"It's not something you leave at home or a job that you walk away from. It's the person that you are."

A genderqueer family drama

When "Hir" premiered in 2014 in San Francisco, playwright Lisa Kron ("Fun Home") described it in American Theatre magazine as "just your average kitchen-sink, genderqueer family drama." It's an exciting direction for Strollers Theatre, which has been producing plays in Madison since 1958.

"During COVID, I think many theaters were just trying to survive. And some didn't," said Scott Bennett, a member of Strollers’ leadership team and the producer of this show. "Now I think we have an opportunity to rebuild … we’ve been bottled up for so long.

"Shows that make people laugh, shows that make people think … the balance of these things together is what we need moving forward."

Sam White, who's playing Arnold, was an early proponent of the play and pushed to get it produced. "I said, ‘I want to play that role,’" White recalled. He and Houck, the director, went to Edgewood College together. After the initial director moved away, he helped make the connection.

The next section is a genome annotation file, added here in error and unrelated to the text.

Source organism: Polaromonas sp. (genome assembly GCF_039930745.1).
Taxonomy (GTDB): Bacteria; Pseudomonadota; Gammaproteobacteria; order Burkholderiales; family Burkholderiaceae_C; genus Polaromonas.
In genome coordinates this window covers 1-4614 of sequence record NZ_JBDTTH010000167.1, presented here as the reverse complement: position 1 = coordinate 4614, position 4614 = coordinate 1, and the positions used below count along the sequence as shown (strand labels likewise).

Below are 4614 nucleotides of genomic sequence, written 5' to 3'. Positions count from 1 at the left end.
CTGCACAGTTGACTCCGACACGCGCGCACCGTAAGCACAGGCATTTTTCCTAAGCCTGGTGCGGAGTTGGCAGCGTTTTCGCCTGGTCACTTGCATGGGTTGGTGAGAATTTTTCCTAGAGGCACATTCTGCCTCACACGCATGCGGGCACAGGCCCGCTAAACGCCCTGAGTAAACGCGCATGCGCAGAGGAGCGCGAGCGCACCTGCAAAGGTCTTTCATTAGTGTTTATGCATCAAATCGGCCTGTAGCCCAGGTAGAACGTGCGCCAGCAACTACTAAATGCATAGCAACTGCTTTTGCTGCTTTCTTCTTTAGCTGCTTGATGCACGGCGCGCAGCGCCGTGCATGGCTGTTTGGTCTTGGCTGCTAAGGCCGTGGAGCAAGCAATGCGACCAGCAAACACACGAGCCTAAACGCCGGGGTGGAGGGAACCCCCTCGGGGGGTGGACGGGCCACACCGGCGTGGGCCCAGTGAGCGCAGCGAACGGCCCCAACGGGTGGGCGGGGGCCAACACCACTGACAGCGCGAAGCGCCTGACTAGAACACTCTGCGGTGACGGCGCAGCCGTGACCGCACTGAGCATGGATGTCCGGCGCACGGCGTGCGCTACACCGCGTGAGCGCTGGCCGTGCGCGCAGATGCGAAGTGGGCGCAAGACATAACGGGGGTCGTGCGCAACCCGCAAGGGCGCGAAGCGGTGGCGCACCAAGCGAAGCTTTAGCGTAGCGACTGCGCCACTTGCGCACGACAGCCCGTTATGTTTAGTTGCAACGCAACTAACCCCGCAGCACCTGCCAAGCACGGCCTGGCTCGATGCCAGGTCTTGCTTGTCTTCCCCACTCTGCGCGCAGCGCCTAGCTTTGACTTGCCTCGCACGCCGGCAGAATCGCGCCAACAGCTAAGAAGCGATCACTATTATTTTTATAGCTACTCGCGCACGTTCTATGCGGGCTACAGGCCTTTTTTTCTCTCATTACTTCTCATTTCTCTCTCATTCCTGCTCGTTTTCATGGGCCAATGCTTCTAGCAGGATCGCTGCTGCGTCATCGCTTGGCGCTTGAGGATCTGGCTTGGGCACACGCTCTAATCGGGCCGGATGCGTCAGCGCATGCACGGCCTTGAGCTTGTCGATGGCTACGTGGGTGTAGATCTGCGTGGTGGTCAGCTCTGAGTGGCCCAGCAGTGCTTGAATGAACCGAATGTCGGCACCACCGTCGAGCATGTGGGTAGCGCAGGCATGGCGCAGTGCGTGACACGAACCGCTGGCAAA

"We’ve had a bit of a battle to bring this through," White said. "This play is so real, it's absurd. It touches such vulnerable buttons."

"This is a wallop of play to digest," Houck agreed. There are "transgender and veteran's issues, domestic violence, a woman's re-awakening from years as a victim, all in about 90 minutes.

"It is also a comedy about people who try to love one another enough, and often fail."

"Hir" runs at the Bartell Theatre through Saturday, Feb. 4. Coming up later this season: Madison Theatre Guild's "Bad in Bed (A Fairy Tale)," a comedy by Madison playwright Karen Saari; StageQ's production of the rock musical "Hedwig and the Angry Inch;" and Mercury Players Theatre's "Escape from Happiness," a dark comedy by George F. Walker.

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Friday, Jan. 20-Saturday, Feb. 4

The Bartell Theatre, 113 E Mifflin St.

$20 general admission, $15 veterans, seniors, students and Strollers members